crsheader Index Child Care: Before and After School Center-Based Care

What is before and after school center-based care?

Before and after school care is generally for children 6 to 12 years of age. Programs offer age-appropriate activities in the hours before and after school. Care is also provided holidays, school breaks, and vacations. Center-based care may be in a day care center, park and recreation department, church, or youth group such as boys and girls clubs.

Ask the child care provider:

  • Is the child care center licensed? Is the licensing permit current?
  • What are the tuition payments? When are they due?
  • What are the hours? Holiday and vacation schedule?
  • Is an upfront registration fee required? What are admission requirements?
  • Are there extra charges for such things as meals, transportation, or late pick-ups?
  • Are fees reduced if more than one child enrolls?
  • Is financial assistance available?
  • Is safe transportation provided to and from school?

Observe or ask about:


Does the facility have:

  • carpeting, pads, and drapery to absorb noise?
  • ample toys and art materials?
  • plenty of indoor and outdoor space?
  • special areas for quiet and active play?
  • safe, creative outdoor play equipment?
  • a quiet place for homework?
  • places to practice hobbies, sports, music, or dance?


Does the staff:

  • welcome my questions and suggestions?
  • share my childrearing philosophy?
  • take time to share my child’s experiences with me?
  • really listen and talk to the children?
  • have low turnover?
  • sensitively handle feelings of fear, shyness, upset, and anger?
  • respect each child’s unique background and interests?
  • guide rather than direct behavior?
  • seem cheerful, affectionate, and warm?
  • have training and experience in early child education?
  • handle discipline positively?
  • set and consistently maintain limits?


Does the program:

  • provide daily outdoor activities?
  • balance active, physical activities with quiet, restful ones?
  • prohibit play that could quickly get out of hand?
  • have enough staff to take care of children on the playground?
  • patiently encourage children to solve problems on their own?
  • show children how to help themselves as much as possible?
  • balance individual, small group, and large group activities?
  • allow children to pursue some activities without being disturbed by others?
  • provide plenty of time for children to complete their projects?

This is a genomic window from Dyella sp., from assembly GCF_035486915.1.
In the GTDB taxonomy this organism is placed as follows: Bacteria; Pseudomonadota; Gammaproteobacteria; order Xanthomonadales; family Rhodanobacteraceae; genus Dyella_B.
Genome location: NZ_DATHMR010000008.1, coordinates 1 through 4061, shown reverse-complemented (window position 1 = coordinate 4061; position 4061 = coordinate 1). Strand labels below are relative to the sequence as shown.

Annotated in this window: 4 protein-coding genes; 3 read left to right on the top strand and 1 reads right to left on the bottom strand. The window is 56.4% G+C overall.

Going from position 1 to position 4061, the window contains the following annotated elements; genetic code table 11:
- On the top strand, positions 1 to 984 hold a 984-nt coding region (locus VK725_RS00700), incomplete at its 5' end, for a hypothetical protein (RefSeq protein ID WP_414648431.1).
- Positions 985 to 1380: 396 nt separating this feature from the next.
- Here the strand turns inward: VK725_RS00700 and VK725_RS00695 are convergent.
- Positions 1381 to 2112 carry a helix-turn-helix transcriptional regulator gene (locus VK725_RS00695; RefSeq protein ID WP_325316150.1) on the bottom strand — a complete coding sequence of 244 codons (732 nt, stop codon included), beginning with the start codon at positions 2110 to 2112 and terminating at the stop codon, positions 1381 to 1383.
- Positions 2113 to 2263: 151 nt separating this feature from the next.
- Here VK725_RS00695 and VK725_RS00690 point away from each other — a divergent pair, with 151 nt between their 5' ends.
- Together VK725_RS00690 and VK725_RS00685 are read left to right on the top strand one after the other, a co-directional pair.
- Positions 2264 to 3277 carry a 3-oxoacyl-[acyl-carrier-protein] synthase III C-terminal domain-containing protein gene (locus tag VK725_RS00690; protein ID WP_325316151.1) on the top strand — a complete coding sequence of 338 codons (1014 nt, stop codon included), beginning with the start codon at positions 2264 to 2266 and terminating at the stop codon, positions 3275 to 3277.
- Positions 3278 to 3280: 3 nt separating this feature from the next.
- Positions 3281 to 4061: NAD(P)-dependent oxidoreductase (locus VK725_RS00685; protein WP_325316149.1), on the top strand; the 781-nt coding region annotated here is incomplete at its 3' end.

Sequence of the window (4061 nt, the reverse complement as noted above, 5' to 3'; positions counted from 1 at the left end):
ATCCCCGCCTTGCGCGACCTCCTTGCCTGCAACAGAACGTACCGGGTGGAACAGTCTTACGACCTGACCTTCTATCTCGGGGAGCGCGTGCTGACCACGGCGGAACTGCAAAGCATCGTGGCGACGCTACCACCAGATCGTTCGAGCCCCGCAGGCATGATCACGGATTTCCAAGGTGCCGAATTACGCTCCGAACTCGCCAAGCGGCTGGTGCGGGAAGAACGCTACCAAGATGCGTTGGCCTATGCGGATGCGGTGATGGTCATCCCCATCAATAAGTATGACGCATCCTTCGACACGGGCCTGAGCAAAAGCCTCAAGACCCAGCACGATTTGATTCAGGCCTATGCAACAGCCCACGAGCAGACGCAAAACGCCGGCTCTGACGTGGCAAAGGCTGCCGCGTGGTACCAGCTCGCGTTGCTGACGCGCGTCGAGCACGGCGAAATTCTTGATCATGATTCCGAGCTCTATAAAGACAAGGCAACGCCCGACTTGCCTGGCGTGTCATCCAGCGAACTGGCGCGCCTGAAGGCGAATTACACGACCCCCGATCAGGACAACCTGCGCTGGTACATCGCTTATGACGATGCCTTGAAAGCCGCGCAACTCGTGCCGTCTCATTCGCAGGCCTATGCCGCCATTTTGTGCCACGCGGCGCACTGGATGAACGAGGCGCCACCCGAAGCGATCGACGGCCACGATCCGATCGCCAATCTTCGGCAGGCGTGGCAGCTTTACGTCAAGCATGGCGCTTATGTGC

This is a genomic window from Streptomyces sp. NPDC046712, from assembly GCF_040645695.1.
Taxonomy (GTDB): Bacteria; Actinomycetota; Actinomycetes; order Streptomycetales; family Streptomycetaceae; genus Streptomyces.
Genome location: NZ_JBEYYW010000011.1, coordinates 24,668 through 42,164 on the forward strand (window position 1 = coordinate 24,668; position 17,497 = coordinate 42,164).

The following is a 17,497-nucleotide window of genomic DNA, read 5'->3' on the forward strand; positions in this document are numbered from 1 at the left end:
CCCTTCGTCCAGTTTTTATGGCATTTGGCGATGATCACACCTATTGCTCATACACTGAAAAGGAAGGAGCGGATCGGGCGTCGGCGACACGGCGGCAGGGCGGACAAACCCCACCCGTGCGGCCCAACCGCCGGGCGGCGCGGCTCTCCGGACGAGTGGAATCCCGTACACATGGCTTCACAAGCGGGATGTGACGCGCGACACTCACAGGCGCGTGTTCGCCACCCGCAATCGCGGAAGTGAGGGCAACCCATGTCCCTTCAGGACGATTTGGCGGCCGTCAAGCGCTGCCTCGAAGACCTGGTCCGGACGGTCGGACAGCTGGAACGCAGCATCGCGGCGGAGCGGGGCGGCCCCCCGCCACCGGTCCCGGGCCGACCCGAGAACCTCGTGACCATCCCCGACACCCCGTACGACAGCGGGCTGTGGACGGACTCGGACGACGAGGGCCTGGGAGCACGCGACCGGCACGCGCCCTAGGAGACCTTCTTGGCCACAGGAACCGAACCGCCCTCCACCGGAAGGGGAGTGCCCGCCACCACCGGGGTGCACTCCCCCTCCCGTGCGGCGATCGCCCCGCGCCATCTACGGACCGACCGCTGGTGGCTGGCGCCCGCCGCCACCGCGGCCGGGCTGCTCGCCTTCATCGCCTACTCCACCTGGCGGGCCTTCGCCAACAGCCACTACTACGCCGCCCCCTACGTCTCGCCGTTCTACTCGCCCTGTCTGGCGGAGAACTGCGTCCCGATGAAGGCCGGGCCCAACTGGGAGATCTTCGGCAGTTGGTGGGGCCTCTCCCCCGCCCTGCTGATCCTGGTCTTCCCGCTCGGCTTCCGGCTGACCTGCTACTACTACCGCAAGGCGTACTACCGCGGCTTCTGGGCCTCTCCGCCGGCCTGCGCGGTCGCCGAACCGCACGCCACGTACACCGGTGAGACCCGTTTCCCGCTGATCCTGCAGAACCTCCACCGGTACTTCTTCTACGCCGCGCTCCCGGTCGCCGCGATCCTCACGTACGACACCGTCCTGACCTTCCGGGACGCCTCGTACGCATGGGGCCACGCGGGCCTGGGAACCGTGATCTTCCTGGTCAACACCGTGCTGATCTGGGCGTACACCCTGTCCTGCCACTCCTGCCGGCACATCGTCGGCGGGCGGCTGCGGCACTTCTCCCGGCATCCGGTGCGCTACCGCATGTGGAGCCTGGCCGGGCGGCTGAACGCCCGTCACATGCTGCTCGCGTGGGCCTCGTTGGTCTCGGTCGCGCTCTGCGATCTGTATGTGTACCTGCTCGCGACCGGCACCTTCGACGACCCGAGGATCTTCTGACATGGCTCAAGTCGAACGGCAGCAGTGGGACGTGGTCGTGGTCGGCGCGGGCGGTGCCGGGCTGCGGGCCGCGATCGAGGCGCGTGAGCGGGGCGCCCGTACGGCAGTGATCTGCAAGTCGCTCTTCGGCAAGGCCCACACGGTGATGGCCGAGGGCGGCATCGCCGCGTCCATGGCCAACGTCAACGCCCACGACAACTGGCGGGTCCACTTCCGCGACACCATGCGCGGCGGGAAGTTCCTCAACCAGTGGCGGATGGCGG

• foster curiosity through opportunities to see new things and try out new ideas?
  • balance structured and unstructured activities?

Health and Safety

  • Is each child required to have an up-to-date immunization record?
  • Does the facility meet state standards for how many children can be taken care of by one adult?
  • Are staff and children taught to wash hands with soap and water after diaper changes or contact with body fluids?
  • What is the procedure for medical emergencies?
  • What are the policies regarding illness? (for example, are parents contacted if another child has a contagious disease? )
  • Is the staff trained in first aid and CPR for children?
  • Are important phone numbers posted near the phone? (Examples include police, fire, poison control center, hospital, children’s physician, ambulance.)
  • Does the facility have working smoke detectors and fire extinguishers?
  • Does my caregiver always know how to get in touch with both parents?
  • Does my child receive appropriate supervision?
  • Can all doors in the center be opened from the outside at all times?
  • Do all glass doors have decals?
  • Are the rooms well ventilated and comfortable year-round?
  • Are the bathroom facilities clean and easily accessible to children?
  • Are stairways and walkways free from clutter?
  • Are small, sharp, or otherwise dangerous items out of reach or locked in a cupboard, drawer, or cabinet? (Examples include pins, thumbtacks, paper clips, matches, lighters, knives, plastic bags, scissors, guns, razor blades, glassware, working appliances.)
  • Are poisonous items stored out of reach or locked in cupboards, drawers, or cabinets? (Examples include cleaning products, polish, bleach, medicines, cosmetics, perfumes, aerosol cans, and first aid supplies.)
  • Are floors free from spills, slippery surfaces, or small throw rugs?
  • Are toys safe, clean, and in good repair?
  • Are play surfaces, indoors and out, softened with carpeting or wood chips?
  • Do children seem safe with one another?
  • Is the outdoor area fenced and free of hazards?
  • Is the play equipment safe and appropriate for each child’s level of development?

Written by Donna Warner Manczak, PhD, MPH. Published by RelayHealth.
Last modified: 2011-01-28
Last reviewed: 2009-05-26 This content is reviewed periodically and is subject to change as new health information becomes available. The information is intended to inform and educate and is not a replacement for medical evaluation, advice, diagnosis or treatment by a healthcare professional. References
Pediatric Advisor 2011.4 Index
© 2011 RelayHealth and/or its affiliates. All rights reserved.